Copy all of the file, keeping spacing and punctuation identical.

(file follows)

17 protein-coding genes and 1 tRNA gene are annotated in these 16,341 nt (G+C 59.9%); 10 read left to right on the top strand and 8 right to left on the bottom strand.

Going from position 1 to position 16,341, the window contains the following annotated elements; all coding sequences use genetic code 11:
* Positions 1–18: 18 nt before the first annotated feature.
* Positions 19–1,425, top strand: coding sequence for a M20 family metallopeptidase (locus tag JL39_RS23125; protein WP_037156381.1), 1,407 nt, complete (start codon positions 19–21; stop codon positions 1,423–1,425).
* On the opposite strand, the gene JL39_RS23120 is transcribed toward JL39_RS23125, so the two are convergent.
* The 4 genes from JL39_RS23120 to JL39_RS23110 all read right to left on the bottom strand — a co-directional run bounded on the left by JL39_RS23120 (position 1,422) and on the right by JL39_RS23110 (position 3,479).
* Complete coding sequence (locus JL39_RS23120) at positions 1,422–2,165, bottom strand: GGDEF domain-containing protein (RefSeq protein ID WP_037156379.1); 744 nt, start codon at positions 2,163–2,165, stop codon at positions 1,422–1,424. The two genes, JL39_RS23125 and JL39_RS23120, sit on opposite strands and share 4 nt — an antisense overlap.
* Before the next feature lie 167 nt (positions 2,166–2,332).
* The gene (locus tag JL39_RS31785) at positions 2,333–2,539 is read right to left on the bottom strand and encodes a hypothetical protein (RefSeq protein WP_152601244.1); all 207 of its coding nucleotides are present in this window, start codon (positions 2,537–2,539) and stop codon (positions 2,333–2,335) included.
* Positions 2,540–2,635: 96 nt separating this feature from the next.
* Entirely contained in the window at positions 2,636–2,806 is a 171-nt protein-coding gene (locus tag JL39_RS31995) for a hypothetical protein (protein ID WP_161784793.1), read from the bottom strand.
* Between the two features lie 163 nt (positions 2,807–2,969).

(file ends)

17 protein-coding genes and 1 tRNA gene are annotated in these 16,341 nt (G+C 59.9%); 10 read left to right on the top strand and 8 right to left on the bottom strand.

Going from position 1 to position 16,341, the window contains the following annotated elements; all coding sequences use genetic code 11:
* Positions 1–18: 18 nt before the first annotated feature.
* Positions 19–1,425, top strand: coding sequence for a M20 family metallopeptidase (locus tag JL39_RS23125; protein WP_037156381.1), 1,407 nt, complete (start codon positions 19–21; stop codon positions 1,423–1,425).
* On the opposite strand, the gene JL39_RS23120 is transcribed toward JL39_RS23125, so the two are convergent.
* The 4 genes from JL39_RS23120 to JL39_RS23110 all read right to left on the bottom strand — a co-directional run bounded on the left by JL39_RS23120 (position 1,422) and on the right by JL39_RS23110 (position 3,479).
* Complete coding sequence (locus JL39_RS23120) at positions 1,422–2,165, bottom strand: GGDEF domain-containing protein (RefSeq protein ID WP_037156379.1); 744 nt, start codon at positions 2,163–2,165, stop codon at positions 1,422–1,424. The two genes, JL39_RS23125 and JL39_RS23120, sit on opposite strands and share 4 nt — an antisense overlap.
* Before the next feature lie 167 nt (positions 2,166–2,332).
* The gene (locus tag JL39_RS31785) at positions 2,333–2,539 is read right to left on the bottom strand and encodes a hypothetical protein (RefSeq protein WP_152601244.1); all 207 of its coding nucleotides are present in this window, start codon (positions 2,537–2,539) and stop codon (positions 2,333–2,335) included.
* Positions 2,540–2,635: 96 nt separating this feature from the next.
* Entirely contained in the window at positions 2,636–2,806 is a 171-nt protein-coding gene (locus tag JL39_RS31995) for a hypothetical protein (protein ID WP_161784793.1), read from the bottom strand.
* Between the two features lie 163 nt (positions 2,807–2,969).